Image Science will be closed for the Anzac Day public holiday on Wednesday 25th of April 2018.
Merging files has been made extremely easy thanks to Adobe. They have created the automated ‘Photomerge’ action which allows you to quickly (and painlessly) merge edges/files without the fuss of doing this manually.
Gone are the days of manually cloning, healing, brushing away nasty seam lines. Photoshop now does this for you!
The only issue I have noticed is that you lose some information around the edges sometimes, so you need to crop it out. You will see what I mean once you try this a few times. If you have crucial information in your file/image around the edges, you may need to manually merge.
Today I am working with this fashion illustration for fashion label Dangerfield / Alannah Hill. Although simple, this two file merge will give you a clear idea of how to merge files using this technique. Hopefully this will help you cut out a lot of time from your editing process.
Instructions as follows:
1. Have your files ready in a folder. I always put my files in order to merge.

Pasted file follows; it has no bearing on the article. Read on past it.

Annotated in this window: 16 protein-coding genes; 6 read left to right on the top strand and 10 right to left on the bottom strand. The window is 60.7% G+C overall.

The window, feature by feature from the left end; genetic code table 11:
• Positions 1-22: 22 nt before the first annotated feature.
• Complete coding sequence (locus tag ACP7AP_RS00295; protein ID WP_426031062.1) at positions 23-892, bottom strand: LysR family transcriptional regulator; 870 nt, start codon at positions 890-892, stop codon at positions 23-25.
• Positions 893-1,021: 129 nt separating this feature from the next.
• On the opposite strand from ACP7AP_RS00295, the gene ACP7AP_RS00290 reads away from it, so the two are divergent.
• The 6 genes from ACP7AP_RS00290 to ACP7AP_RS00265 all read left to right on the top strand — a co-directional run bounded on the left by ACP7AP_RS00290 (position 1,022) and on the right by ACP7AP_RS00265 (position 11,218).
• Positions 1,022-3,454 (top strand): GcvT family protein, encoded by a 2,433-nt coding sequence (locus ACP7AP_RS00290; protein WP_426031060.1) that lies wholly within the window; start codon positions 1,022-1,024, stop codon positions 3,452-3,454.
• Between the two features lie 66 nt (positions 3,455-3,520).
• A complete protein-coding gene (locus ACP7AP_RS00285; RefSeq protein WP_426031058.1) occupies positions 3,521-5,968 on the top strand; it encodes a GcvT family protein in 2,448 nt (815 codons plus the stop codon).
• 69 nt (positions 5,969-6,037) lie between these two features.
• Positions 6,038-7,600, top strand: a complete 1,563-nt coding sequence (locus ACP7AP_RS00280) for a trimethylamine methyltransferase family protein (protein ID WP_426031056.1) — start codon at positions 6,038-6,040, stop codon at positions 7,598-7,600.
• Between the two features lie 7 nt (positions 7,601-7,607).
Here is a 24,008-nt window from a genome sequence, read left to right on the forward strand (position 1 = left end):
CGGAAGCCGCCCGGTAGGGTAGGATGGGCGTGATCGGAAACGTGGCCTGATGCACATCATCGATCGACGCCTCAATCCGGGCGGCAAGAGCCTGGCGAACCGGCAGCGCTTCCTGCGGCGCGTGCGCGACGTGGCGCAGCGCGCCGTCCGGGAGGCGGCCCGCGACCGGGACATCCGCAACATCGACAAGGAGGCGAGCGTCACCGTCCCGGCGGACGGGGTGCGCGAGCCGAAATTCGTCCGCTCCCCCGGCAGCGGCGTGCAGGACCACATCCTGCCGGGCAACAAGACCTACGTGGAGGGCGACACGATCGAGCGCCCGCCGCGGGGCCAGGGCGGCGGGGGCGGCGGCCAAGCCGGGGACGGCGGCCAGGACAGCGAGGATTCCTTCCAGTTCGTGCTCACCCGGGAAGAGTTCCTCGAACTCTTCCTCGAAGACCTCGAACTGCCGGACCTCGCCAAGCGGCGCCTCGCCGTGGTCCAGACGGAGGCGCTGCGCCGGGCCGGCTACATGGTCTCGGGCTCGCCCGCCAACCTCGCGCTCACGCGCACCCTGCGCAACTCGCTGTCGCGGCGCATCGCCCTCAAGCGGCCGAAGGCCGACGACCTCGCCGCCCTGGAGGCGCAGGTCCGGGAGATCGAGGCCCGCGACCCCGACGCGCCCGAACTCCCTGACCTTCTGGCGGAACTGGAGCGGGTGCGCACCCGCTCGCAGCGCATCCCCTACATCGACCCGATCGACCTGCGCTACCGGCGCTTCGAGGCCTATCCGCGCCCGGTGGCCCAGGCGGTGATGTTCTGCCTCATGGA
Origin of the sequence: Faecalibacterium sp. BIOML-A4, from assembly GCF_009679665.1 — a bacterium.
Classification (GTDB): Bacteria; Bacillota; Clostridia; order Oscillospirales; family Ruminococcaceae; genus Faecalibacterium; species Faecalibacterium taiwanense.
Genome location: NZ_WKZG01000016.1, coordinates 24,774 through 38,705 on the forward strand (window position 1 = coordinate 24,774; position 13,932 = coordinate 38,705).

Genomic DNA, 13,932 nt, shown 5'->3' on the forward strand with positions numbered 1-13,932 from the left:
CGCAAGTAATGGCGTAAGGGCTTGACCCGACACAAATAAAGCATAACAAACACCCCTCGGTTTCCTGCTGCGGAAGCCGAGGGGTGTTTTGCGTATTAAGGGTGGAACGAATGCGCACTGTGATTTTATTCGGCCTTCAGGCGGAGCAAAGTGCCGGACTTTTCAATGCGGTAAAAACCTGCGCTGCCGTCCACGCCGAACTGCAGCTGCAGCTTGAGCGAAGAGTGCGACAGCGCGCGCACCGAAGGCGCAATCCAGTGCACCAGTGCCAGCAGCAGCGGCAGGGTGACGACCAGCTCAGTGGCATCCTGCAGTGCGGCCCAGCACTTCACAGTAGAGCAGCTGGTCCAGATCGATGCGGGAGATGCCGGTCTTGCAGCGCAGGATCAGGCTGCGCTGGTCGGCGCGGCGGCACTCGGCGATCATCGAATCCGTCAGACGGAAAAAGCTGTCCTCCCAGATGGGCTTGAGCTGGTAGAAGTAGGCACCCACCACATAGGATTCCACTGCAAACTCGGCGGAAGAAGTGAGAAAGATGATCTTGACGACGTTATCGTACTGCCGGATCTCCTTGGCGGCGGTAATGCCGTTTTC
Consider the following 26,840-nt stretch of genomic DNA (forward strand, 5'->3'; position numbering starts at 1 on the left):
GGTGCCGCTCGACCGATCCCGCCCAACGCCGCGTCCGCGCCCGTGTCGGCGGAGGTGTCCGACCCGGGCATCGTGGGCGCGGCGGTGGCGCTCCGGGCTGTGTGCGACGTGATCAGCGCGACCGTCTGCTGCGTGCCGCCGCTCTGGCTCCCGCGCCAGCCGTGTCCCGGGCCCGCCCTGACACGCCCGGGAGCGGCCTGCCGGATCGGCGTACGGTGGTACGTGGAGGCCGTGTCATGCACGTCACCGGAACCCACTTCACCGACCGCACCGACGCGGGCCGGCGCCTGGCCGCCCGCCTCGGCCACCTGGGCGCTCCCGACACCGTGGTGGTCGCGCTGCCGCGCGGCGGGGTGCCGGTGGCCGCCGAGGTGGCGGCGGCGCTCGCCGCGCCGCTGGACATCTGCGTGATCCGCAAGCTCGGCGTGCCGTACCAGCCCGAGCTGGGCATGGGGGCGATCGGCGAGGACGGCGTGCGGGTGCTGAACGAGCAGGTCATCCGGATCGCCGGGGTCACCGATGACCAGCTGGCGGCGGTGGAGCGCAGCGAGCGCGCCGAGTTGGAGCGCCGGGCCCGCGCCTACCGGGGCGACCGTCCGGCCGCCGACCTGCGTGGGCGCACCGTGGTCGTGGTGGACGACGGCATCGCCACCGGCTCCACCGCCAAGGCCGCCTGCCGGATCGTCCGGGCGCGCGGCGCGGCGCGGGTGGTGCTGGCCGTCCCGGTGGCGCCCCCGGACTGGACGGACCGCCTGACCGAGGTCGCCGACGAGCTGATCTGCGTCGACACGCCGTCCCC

2. Select file menu, automate, photomerge.
3. Select all your files you wish to merge, select perspective, I use ‘Auto’ though you can play around with this and find
one that suits your images. Click okay
The merge itself takes some time. You may have an error message pop up saying it can’t merge the layers. This usually happens when the scans/files edges don’t meet properly. If that is the case I would rescan your artwork so you know the edges overlap when being merged. It gives Photoshop more to work with. If not, you will hopefully have an image pop up, like this:
You can see above that the edges are rough, so you will now need to crop these back.
This artwork was quite wavy, you can see this at the edges. Because of this wave in the paper, the centre has a merge line, it is faint though definitely needing removal. This is a great example of a faint merge line to look out for. They can sometimes be difficult to see on a monitor though very obvious when printed.
4. Flatten the layers. You can see in this screen shot, the layer masks show you the merge line. Using a brush, you can go in and edit the merge line using these masks.
So the Photomerge is really just a beginning point, from there you go in and smooth the merge line further and begin the reproduction process.
You can do this by using the heal or clone tools. If your background is white then you will most likely be stripping it back to white so you won't need to worry about it at this stage. Read our blog post on stripping a background to white below.
If you are happy with the merge, flatten these into one layer.
Here is the end result (after retouching). You can see in the close up image that the merge line is not visible and the entire image is seamless. We use this method a lot when helping our customers with their reproductions, we think it’s an amazing aspect of Photoshop’s automated menu.